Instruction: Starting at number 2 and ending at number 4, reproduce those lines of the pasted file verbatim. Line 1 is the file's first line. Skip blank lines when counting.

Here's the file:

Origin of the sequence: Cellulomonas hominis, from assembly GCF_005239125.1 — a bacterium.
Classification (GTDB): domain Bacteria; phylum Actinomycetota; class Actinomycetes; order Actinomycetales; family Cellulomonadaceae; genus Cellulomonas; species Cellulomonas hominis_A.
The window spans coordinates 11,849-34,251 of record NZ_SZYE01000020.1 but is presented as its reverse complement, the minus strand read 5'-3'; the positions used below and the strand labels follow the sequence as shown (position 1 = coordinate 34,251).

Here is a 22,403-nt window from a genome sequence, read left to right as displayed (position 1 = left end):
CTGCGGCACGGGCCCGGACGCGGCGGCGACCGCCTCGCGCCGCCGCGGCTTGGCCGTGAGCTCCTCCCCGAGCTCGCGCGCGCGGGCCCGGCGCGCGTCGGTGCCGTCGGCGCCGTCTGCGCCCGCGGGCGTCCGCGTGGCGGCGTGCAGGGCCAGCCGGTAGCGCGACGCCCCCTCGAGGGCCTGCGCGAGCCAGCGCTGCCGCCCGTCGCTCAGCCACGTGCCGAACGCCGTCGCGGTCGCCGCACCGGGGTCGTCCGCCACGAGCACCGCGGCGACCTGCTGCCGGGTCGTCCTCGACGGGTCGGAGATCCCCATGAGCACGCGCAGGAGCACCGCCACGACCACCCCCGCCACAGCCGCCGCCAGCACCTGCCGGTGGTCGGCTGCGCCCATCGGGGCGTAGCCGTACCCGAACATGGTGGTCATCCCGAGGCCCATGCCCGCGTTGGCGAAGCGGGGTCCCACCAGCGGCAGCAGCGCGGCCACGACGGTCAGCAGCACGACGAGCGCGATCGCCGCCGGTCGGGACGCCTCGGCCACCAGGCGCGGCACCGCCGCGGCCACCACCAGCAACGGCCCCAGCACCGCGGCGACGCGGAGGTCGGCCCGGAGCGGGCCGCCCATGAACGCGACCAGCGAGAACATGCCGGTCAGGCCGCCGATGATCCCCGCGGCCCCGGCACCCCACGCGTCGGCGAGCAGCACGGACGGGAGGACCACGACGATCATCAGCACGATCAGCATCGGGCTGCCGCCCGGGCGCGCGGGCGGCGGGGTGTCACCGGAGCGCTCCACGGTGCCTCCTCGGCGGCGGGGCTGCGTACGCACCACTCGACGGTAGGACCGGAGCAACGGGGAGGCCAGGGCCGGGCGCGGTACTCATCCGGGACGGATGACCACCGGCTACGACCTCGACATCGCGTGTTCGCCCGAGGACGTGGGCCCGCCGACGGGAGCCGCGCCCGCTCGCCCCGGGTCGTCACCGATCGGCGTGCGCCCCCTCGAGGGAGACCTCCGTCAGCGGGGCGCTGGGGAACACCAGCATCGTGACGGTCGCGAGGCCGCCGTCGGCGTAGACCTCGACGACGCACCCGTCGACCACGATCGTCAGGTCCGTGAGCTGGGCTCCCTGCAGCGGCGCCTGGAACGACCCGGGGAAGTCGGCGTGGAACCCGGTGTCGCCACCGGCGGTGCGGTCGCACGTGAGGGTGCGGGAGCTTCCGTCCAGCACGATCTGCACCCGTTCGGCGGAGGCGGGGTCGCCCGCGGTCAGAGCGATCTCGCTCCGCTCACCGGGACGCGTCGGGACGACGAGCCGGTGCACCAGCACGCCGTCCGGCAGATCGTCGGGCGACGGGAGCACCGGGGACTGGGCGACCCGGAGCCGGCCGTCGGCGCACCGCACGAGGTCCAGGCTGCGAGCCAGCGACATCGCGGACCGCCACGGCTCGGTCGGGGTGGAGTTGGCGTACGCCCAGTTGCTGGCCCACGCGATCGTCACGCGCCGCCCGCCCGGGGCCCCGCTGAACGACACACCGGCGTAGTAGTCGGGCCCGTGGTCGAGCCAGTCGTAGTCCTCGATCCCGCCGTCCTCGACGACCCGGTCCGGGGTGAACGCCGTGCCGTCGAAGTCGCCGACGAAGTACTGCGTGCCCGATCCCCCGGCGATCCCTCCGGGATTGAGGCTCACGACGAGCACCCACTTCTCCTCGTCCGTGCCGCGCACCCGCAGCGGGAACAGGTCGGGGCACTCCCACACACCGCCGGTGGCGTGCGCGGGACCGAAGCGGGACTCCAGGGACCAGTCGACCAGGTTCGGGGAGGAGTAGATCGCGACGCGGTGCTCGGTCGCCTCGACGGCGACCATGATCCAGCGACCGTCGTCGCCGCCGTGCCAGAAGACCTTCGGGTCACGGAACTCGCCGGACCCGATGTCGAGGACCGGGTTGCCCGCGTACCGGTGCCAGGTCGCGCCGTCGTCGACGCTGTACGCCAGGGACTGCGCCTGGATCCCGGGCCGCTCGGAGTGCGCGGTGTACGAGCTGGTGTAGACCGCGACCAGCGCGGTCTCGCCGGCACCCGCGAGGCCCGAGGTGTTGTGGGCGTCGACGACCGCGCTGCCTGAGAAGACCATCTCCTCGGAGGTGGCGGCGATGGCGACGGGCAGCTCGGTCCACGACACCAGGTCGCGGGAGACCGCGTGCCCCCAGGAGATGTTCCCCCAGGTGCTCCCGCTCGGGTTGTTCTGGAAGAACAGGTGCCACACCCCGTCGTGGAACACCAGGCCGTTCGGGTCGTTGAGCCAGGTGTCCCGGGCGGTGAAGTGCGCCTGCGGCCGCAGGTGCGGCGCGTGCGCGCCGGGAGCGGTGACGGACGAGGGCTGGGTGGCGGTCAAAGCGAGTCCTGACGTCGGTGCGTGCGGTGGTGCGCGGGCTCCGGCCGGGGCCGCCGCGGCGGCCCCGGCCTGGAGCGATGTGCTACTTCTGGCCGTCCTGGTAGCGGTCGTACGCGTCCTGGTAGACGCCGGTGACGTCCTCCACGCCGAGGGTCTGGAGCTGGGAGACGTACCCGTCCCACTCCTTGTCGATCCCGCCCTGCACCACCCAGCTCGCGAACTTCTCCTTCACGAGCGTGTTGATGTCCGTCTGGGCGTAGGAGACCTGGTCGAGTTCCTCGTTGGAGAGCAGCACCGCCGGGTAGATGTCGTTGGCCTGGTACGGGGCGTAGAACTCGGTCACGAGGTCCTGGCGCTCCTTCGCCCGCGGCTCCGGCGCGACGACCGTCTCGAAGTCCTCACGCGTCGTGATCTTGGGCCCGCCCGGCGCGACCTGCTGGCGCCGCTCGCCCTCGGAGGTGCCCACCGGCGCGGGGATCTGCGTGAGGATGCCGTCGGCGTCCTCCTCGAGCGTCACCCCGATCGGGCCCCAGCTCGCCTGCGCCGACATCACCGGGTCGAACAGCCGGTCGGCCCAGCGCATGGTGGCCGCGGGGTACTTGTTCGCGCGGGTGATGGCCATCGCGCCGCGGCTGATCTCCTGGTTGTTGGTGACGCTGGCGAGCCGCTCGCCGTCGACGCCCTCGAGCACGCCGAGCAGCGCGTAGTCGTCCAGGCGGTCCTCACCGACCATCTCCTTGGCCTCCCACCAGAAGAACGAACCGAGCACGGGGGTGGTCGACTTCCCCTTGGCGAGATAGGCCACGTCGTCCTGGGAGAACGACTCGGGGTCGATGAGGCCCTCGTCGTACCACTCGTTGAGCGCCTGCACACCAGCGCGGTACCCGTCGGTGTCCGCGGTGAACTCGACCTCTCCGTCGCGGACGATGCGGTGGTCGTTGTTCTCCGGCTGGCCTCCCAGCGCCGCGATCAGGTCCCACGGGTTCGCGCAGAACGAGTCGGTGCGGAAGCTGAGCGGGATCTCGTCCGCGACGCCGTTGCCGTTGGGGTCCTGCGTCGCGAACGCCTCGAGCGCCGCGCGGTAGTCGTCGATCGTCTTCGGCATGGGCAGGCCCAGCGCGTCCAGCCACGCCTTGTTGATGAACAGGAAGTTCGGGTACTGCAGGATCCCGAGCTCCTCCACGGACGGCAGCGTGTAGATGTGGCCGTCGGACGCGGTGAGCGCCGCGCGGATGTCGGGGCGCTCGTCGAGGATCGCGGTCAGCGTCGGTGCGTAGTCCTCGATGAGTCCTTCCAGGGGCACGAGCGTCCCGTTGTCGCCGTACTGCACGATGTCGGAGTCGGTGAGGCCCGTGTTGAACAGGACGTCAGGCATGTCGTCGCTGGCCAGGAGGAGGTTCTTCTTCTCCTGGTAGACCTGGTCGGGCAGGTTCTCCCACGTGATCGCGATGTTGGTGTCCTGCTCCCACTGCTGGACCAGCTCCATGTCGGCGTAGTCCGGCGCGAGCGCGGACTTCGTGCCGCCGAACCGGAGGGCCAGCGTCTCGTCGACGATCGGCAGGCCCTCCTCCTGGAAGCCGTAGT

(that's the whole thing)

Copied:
Classification (GTDB): domain Bacteria; phylum Actinomycetota; class Actinomycetes; order Actinomycetales; family Cellulomonadaceae; genus Cellulomonas; species Cellulomonas hominis_A.
The window spans coordinates 11,849-34,251 of record NZ_SZYE01000020.1 but is presented as its reverse complement, the minus strand read 5'-3'; the positions used below and the strand labels follow the sequence as shown (position 1 = coordinate 34,251).

Here is a 22,403-nt window from a genome sequence, read left to right as displayed (position 1 = left end):